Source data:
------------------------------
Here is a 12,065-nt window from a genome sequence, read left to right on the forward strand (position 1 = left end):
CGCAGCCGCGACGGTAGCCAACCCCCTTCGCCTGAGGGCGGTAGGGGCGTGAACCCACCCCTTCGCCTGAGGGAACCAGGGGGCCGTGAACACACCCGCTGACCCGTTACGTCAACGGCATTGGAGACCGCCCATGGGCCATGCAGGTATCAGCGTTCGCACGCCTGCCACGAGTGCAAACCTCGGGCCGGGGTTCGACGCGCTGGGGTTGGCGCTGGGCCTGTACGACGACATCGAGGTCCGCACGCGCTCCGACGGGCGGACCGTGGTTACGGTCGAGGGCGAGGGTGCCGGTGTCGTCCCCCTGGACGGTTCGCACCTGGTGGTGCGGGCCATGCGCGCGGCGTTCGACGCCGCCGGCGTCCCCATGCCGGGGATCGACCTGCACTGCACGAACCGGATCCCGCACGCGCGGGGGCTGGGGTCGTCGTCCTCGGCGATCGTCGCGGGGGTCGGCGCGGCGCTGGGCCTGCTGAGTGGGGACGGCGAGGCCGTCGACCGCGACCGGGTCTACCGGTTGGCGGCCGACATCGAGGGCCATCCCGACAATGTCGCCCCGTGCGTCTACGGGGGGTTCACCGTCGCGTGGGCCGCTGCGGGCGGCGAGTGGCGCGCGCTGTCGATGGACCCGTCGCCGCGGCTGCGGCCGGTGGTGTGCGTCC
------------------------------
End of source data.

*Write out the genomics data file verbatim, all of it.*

Here is a 12,065-nt window from a genome sequence, read left to right on the forward strand (position 1 = left end):
CGCAGCCGCGACGGTAGCCAACCCCCTTCGCCTGAGGGCGGTAGGGGCGTGAACCCACCCCTTCGCCTGAGGGAACCAGGGGGCCGTGAACACACCCGCTGACCCGTTACGTCAACGGCATTGGAGACCGCCCATGGGCCATGCAGGTATCAGCGTTCGCACGCCTGCCACGAGTGCAAACCTCGGGCCGGGGTTCGACGCGCTGGGGTTGGCGCTGGGCCTGTACGACGACATCGAGGTCCGCACGCGCTCCGACGGGCGGACCGTGGTTACGGTCGAGGGCGAGGGTGCCGGTGTCGTCCCCCTGGACGGTTCGCACCTGGTGGTGCGGGCCATGCGCGCGGCGTTCGACGCCGCCGGCGTCCCCATGCCGGGGATCGACCTGCACTGCACGAACCGGATCCCGCACGCGCGGGGGCTGGGGTCGTCGTCCTCGGCGATCGTCGCGGGGGTCGGCGCGGCGCTGGGCCTGCTGAGTGGGGACGGCGAGGCCGTCGACCGCGACCGGGTCTACCGGTTGGCGGCCGACATCGAGGGCCATCCCGACAATGTCGCCCCGTGCGTCTACGGGGGGTTCACCGTCGCGTGGGCCGCTGCGGGCGGCGAGTGGCGCGCGCTGTCGATGGACCCGTCGCCGCGGCTGCGGCCGGTGGTGTGCGTCC